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Retail Hiccups Add Inconvenience for Brick-and-Mortar Shoppers

The big holidays are just days away and retailers are in the final push to get merchandise out of stores and warehouses and into customers’ homes. Drumming up excitement should be easy, being that gift giving is a given during the holiday season, but experts say stores should be more attuned to what their guests really want, and how they want to purchase it.

But there are still some hiccups in the selling process, explains Prosper Insights & Analytics’ Phil Rist, executive vice president of strategic initiatives.

“What retailers need to understand is that shopping in your pajamas and having the UPS guy deliver it the next day is also an experience,” says Rist. “Convenience, selection and comparison shopping from the comforts of your home sets expectations that retailers need to understand for in-store visits.”

Clothing gift givers plan to purchase about a third of their apparel gifts online (35 percent), with the other two-thirds of their clothing gifts to be bought in-store (65 percent), according to the Cotton Incorporated Lifestyle Monitor Survey. That figure has held steady for the past four years.


However, it’s not like consumers are just shopping at the online sites of their favorite traditional retailer. Amazon has been attracting more and more online apparel shoppers. Morgan Stanley reports that by 2020, Amazon could represent 19 percent of all apparel sales. Amazon is also projected to be the largest fashion retailer in the U.S. by 2020.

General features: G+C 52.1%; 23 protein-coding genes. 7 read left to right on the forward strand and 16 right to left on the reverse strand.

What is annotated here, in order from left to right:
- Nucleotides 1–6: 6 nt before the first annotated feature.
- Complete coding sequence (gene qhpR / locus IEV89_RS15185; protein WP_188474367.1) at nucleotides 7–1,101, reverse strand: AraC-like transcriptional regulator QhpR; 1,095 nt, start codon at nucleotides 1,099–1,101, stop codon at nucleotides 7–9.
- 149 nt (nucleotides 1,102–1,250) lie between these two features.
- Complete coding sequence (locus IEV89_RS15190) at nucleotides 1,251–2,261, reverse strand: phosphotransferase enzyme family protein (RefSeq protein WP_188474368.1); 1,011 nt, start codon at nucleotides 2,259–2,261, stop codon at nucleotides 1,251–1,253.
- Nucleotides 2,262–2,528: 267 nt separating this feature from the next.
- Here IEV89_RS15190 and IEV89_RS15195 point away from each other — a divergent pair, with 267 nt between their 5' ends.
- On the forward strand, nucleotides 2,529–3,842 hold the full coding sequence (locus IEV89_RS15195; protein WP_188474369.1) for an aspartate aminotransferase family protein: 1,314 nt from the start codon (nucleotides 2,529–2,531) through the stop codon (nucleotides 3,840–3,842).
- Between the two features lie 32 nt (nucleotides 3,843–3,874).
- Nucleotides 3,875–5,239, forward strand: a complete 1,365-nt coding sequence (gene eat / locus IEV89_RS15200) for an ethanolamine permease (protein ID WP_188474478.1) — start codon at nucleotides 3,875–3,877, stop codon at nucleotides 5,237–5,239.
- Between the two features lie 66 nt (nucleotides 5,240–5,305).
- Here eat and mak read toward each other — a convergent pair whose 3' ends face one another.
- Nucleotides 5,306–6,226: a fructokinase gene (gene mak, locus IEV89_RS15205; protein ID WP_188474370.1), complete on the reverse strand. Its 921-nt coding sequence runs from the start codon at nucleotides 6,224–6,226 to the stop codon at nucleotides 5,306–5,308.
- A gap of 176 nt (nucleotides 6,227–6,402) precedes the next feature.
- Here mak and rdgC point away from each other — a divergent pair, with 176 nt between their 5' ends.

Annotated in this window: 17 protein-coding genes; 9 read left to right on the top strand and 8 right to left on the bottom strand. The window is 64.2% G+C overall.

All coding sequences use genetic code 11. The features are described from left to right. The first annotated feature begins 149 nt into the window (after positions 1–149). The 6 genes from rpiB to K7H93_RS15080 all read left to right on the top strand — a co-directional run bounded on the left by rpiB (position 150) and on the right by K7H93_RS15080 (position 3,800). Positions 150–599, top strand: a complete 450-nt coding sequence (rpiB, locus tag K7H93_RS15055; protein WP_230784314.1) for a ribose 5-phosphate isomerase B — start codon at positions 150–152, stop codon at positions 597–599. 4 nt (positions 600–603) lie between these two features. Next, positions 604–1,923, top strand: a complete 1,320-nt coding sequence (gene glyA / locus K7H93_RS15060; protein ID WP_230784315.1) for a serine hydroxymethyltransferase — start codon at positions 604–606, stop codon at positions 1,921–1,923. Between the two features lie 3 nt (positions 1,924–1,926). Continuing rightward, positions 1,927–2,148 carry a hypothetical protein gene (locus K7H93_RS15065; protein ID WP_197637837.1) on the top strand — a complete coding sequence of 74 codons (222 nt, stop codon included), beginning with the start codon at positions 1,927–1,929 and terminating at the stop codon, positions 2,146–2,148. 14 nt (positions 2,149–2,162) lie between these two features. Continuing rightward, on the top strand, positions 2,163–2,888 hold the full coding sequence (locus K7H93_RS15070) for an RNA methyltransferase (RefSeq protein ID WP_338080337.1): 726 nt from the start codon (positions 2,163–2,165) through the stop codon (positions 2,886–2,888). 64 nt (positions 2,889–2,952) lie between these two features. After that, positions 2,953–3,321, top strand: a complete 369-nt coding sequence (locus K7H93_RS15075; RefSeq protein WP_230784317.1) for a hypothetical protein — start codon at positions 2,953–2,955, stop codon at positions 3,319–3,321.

To fight back against the retail giant and improve sales both during the holiday and throughout the year, industry analysts say retailers need to amp up the consumer experience, both online and in-store.

The Holiday season brings traditional experiences like the visit with Santa and strolling carolers to stores and shopping centers. Global advisory firm Alix Partners, found that some malls were employing new strategies to increase holiday traffic, like bringing in world-renowned blues and jazz performers for a “Magic of the Night” holiday concert, or doing a food and drink pairing at a cosmetics counter—a true girls’ night draw.

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At Westfield’s Garden State Plaza mall in Paramus, New Jersey, Santa, carolers and performers have continued to be part of the center’s holiday mix. But this year, so has Facebook. The social media giant set up a pop-up space where shoppers can give VR headsets a try.

“Users will feel compelled to share their experience on Facebook, which is a good traffic driver for the mall since most people have never seen them—never mind tried them—before,” says Marie Driscoll, CEO of retail consultancy Driscoll Advisors. “Having Facebook right there also creates the impetus to share more—more of where you are and what you’re doing. “It might also serve to get the consumer more comfortable with shopping on VR, which is what the next iteration could be.”